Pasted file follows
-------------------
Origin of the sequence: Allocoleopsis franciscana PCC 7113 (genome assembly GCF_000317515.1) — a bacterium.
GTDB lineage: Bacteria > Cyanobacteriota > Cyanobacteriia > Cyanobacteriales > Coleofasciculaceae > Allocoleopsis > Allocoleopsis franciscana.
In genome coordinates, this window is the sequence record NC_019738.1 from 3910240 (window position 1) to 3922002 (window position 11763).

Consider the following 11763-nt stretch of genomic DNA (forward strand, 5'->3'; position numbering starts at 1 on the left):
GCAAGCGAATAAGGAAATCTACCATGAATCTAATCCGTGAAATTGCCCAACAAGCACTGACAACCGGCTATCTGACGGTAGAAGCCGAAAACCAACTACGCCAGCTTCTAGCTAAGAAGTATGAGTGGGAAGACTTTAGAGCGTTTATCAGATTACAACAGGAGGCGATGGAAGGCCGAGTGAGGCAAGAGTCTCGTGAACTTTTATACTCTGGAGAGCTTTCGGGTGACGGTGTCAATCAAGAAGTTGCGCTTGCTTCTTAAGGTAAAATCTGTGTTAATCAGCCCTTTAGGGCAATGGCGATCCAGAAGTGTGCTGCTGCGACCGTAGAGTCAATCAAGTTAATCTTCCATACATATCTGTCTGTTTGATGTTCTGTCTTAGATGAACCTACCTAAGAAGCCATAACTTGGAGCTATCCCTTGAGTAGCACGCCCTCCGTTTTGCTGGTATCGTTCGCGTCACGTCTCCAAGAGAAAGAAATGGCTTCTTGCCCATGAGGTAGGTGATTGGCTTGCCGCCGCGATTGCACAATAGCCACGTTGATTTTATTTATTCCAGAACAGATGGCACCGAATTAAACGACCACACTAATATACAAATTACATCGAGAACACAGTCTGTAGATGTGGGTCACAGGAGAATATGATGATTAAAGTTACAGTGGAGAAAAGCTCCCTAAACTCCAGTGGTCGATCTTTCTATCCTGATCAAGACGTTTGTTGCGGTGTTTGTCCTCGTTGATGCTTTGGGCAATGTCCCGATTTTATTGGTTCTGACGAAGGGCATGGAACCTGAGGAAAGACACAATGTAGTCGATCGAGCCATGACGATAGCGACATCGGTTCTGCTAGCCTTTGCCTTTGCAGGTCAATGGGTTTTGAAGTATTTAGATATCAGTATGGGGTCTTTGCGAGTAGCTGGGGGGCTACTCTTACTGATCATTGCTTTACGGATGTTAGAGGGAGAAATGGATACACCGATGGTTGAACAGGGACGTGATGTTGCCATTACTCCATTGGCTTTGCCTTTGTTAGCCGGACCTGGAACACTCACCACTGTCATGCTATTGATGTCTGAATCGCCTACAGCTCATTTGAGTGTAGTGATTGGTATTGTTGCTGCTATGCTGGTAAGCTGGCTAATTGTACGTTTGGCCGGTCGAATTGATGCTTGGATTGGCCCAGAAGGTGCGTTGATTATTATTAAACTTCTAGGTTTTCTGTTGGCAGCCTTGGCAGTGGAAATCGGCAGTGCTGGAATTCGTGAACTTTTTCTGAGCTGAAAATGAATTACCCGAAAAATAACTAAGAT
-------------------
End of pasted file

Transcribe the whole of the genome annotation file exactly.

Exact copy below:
Origin of the sequence: Allocoleopsis franciscana PCC 7113 (genome assembly GCF_000317515.1) — a bacterium.
GTDB lineage: Bacteria > Cyanobacteriota > Cyanobacteriia > Cyanobacteriales > Coleofasciculaceae > Allocoleopsis > Allocoleopsis franciscana.
In genome coordinates, this window is the sequence record NC_019738.1 from 3910240 (window position 1) to 3922002 (window position 11763).

Consider the following 11763-nt stretch of genomic DNA (forward strand, 5'->3'; position numbering starts at 1 on the left):
GCAAGCGAATAAGGAAATCTACCATGAATCTAATCCGTGAAATTGCCCAACAAGCACTGACAACCGGCTATCTGACGGTAGAAGCCGAAAACCAACTACGCCAGCTTCTAGCTAAGAAGTATGAGTGGGAAGACTTTAGAGCGTTTATCAGATTACAACAGGAGGCGATGGAAGGCCGAGTGAGGCAAGAGTCTCGTGAACTTTTATACTCTGGAGAGCTTTCGGGTGACGGTGTCAATCAAGAAGTTGCGCTTGCTTCTTAAGGTAAAATCTGTGTTAATCAGCCCTTTAGGGCAATGGCGATCCAGAAGTGTGCTGCTGCGACCGTAGAGTCAATCAAGTTAATCTTCCATACATATCTGTCTGTTTGATGTTCTGTCTTAGATGAACCTACCTAAGAAGCCATAACTTGGAGCTATCCCTTGAGTAGCACGCCCTCCGTTTTGCTGGTATCGTTCGCGTCACGTCTCCAAGAGAAAGAAATGGCTTCTTGCCCATGAGGTAGGTGATTGGCTTGCCGCCGCGATTGCACAATAGCCACGTTGATTTTATTTATTCCAGAACAGATGGCACCGAATTAAACGACCACACTAATATACAAATTACATCGAGAACACAGTCTGTAGATGTGGGTCACAGGAGAATATGATGATTAAAGTTACAGTGGAGAAAAGCTCCCTAAACTCCAGTGGTCGATCTTTCTATCCTGATCAAGACGTTTGTTGCGGTGTTTGTCCTCGTTGATGCTTTGGGCAATGTCCCGATTTTATTGGTTCTGACGAAGGGCATGGAACCTGAGGAAAGACACAATGTAGTCGATCGAGCCATGACGATAGCGACATCGGTTCTGCTAGCCTTTGCCTTTGCAGGTCAATGGGTTTTGAAGTATTTAGATATCAGTATGGGGTCTTTGCGAGTAGCTGGGGGGCTACTCTTACTGATCATTGCTTTACGGATGTTAGAGGGAGAAATGGATACACCGATGGTTGAACAGGGACGTGATGTTGCCATTACTCCATTGGCTTTGCCTTTGTTAGCCGGACCTGGAACACTCACCACTGTCATGCTATTGATGTCTGAATCGCCTACAGCTCATTTGAGTGTAGTGATTGGTATTGTTGCTGCTATGCTGGTAAGCTGGCTAATTGTACGTTTGGCCGGTCGAATTGATGCTTGGATTGGCCCAGAAGGTGCGTTGATTATTATTAAACTTCTAGGTTTTCTGTTGGCAGCCTTGGCAGTGGAAATCGGCAGTGCTGGAATTCGTGAACTTTTTCTGAGCTGAAAATGAATTACCCGAAAAATAACTAAGAT